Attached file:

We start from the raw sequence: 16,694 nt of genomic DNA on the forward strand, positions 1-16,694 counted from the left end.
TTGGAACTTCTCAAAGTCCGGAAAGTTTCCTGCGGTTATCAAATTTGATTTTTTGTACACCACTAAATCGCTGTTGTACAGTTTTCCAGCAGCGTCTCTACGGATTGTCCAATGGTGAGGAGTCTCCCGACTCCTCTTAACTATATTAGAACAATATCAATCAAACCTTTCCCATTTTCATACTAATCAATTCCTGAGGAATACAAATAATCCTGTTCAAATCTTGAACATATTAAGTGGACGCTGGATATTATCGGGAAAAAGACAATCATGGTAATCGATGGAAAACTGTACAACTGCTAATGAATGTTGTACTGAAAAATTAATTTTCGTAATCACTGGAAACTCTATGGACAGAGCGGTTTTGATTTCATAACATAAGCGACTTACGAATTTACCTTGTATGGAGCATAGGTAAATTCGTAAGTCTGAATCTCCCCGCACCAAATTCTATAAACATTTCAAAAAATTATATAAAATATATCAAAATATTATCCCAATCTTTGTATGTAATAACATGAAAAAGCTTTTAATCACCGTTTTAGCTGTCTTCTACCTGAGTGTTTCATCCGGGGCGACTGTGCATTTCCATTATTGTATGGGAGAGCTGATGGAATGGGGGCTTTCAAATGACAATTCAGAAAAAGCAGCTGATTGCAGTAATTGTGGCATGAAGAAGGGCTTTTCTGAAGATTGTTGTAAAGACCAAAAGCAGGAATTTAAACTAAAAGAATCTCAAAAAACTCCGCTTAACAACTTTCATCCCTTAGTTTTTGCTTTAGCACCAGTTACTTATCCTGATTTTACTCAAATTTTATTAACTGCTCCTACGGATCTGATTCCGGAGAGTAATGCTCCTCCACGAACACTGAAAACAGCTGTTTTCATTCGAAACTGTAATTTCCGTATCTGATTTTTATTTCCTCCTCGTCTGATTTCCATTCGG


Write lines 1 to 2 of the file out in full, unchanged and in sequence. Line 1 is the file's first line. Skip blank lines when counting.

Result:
We start from the raw sequence: 16,694 nt of genomic DNA on the forward strand, positions 1-16,694 counted from the left end.
TTGGAACTTCTCAAAGTCCGGAAAGTTTCCTGCGGTTATCAAATTTGATTTTTTGTACACCACTAAATCGCTGTTGTACAGTTTTCCAGCAGCGTCTCTACGGATTGTCCAATGGTGAGGAGTCTCCCGACTCCTCTTAACTATATTAGAACAATATCAATCAAACCTTTCCCATTTTCATACTAATCAATTCCTGAGGAATACAAATAATCCTGTTCAAATCTTGAACATATTAAGTGGACGCTGGATATTATCGGGAAAAAGACAATCATGGTAATCGATGGAAAACTGTACAACTGCTAATGAATGTTGTACTGAAAAATTAATTTTCGTAATCACTGGAAACTCTATGGACAGAGCGGTTTTGATTTCATAACATAAGCGACTTACGAATTTACCTTGTATGGAGCATAGGTAAATTCGTAAGTCTGAATCTCCCCGCACCAAATTCTATAAACATTTCAAAAAATTATATAAAATATATCAAAATATTATCCCAATCTTTGTATGTAATAACATGAAAAAGCTTTTAATCACCGTTTTAGCTGTCTTCTACCTGAGTGTTTCATCCGGGGCGACTGTGCATTTCCATTATTGTATGGGAGAGCTGATGGAATGGGGGCTTTCAAATGACAATTCAGAAAAAGCAGCTGATTGCAGTAATTGTGGCATGAAGAAGGGCTTTTCTGAAGATTGTTGTAAAGACCAAAAGCAGGAATTTAAACTAAAAGAATCTCAAAAAACTCCGCTTAACAACTTTCATCCCTTAGTTTTTGCTTTAGCACCAGTTACTTATCCTGATTTTACTCAAATTTTATTAACTGCTCCTACGGATCTGATTCCGGAGAGTAATGCTCCTCCACGAACACTGAAAACAGCTGTTTTCATTCGAAACTGTAATTTCCGTATCTGATTTTTATTTCCTCCTCGTCTGATTTCCATTCGG